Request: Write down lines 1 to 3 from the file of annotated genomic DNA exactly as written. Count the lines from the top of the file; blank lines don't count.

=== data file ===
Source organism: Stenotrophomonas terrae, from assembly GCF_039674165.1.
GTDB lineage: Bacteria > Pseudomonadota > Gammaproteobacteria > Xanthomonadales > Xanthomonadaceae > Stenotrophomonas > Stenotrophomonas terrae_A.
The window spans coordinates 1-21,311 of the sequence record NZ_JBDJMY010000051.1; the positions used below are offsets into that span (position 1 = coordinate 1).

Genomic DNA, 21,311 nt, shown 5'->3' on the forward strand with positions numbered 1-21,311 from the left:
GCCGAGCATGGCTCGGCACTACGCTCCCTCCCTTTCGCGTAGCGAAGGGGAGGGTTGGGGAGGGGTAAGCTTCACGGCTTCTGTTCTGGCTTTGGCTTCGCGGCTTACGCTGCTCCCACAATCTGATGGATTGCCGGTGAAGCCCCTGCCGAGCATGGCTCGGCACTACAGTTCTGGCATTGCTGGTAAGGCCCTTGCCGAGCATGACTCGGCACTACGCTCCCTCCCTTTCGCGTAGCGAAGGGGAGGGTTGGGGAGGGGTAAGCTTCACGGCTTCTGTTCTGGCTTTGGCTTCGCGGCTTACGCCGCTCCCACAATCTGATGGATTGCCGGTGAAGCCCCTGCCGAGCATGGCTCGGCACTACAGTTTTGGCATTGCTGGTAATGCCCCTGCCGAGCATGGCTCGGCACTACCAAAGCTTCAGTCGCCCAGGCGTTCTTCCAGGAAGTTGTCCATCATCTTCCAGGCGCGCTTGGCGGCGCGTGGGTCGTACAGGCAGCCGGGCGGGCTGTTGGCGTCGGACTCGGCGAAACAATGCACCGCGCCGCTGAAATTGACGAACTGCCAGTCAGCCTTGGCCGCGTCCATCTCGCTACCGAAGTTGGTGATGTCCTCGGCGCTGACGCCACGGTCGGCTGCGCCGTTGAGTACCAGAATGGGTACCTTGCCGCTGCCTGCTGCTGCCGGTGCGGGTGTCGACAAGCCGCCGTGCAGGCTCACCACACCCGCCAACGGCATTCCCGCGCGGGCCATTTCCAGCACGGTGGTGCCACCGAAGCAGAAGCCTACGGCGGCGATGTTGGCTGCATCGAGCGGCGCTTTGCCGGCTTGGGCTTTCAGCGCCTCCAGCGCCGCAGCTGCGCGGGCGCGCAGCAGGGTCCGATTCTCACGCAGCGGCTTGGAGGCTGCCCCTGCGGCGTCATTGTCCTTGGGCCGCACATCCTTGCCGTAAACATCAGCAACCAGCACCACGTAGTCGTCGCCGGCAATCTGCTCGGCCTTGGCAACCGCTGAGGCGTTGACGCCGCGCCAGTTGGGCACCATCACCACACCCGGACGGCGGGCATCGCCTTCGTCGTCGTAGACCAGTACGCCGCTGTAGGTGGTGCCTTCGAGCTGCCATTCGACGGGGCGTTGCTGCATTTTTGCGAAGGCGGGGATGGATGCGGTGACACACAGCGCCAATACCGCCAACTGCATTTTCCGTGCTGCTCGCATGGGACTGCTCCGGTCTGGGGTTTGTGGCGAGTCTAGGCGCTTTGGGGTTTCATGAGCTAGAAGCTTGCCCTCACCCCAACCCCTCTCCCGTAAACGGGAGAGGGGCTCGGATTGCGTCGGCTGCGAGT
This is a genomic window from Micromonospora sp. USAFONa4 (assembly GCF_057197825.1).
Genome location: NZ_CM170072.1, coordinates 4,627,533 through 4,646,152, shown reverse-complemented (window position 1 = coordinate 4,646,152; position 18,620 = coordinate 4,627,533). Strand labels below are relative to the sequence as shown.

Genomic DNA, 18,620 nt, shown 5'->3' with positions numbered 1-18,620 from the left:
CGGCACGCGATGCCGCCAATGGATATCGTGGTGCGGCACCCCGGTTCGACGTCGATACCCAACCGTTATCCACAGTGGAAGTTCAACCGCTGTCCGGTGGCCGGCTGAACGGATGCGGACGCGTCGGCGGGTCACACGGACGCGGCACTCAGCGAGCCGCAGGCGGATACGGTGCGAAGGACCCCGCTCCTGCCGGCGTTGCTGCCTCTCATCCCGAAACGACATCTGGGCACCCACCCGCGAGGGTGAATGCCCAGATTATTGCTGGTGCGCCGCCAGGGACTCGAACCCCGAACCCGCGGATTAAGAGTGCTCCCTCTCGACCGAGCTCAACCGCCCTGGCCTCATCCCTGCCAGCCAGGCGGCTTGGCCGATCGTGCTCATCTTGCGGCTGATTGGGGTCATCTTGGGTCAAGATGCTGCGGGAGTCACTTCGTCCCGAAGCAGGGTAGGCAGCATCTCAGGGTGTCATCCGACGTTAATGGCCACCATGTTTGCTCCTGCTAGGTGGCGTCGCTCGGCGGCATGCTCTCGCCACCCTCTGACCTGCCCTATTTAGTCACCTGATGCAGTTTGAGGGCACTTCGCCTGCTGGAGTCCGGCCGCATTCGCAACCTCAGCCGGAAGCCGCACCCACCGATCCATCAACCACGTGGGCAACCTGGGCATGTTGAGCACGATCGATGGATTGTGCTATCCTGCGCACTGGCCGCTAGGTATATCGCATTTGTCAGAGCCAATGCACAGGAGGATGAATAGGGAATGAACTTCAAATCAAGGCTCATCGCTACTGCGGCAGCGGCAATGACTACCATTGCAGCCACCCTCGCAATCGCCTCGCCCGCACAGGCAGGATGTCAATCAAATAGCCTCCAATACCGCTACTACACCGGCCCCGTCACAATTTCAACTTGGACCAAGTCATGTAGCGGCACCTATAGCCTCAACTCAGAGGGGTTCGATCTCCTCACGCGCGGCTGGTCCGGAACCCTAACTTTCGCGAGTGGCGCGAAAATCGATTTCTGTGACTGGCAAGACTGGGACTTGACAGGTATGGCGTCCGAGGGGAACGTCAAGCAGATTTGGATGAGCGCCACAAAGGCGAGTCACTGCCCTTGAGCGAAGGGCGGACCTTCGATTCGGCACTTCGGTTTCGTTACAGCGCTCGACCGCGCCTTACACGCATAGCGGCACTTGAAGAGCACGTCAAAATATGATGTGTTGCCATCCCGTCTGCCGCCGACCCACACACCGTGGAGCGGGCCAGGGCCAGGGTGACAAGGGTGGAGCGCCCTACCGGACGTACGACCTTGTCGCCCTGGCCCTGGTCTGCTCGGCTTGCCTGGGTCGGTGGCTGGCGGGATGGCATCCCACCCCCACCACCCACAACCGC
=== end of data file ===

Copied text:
Source organism: Stenotrophomonas terrae, from assembly GCF_039674165.1.
GTDB lineage: Bacteria > Pseudomonadota > Gammaproteobacteria > Xanthomonadales > Xanthomonadaceae > Stenotrophomonas > Stenotrophomonas terrae_A.
The window spans coordinates 1-21,311 of the sequence record NZ_JBDJMY010000051.1; the positions used below are offsets into that span (position 1 = coordinate 1).